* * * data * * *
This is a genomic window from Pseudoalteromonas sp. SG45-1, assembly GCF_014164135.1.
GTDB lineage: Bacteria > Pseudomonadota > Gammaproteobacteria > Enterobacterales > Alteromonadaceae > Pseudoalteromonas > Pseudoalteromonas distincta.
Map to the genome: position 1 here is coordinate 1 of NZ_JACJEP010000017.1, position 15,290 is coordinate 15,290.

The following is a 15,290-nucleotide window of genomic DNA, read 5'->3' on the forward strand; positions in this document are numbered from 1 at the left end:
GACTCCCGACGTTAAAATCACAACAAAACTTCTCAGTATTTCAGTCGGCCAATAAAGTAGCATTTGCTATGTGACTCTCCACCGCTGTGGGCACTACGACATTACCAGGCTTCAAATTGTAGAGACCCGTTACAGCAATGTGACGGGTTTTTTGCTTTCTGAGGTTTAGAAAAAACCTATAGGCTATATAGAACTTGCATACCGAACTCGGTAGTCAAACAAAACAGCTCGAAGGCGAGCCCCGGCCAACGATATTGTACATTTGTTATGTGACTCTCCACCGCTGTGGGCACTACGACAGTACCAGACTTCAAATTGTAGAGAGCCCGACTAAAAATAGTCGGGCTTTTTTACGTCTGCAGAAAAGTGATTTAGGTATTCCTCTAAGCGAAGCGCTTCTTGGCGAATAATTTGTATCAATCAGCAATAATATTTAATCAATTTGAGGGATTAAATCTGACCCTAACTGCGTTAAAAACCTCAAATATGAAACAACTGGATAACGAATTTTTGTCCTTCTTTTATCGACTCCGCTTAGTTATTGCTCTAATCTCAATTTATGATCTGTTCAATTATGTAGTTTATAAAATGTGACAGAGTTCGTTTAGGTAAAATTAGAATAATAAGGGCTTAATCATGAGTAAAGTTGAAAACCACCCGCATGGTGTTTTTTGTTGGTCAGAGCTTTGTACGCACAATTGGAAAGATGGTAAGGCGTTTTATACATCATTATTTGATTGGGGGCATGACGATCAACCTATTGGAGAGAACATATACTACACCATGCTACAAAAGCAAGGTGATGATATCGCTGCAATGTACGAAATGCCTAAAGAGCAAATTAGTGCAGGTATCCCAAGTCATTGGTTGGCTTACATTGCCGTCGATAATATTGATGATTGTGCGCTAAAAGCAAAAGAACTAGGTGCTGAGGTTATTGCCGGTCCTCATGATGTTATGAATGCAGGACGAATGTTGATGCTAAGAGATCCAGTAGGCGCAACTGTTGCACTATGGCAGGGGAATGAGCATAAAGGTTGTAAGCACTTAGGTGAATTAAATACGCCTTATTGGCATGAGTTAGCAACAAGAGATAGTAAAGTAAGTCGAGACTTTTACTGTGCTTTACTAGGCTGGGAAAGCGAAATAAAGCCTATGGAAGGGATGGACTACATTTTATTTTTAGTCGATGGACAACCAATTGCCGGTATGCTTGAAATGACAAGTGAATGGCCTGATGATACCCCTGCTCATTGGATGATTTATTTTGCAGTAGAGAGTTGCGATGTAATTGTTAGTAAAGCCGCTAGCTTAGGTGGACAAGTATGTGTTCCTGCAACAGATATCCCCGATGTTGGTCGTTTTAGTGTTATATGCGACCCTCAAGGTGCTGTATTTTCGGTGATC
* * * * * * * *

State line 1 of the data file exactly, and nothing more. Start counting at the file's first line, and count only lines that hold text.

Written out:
This is a genomic window from Pseudoalteromonas sp. SG45-1, assembly GCF_014164135.1.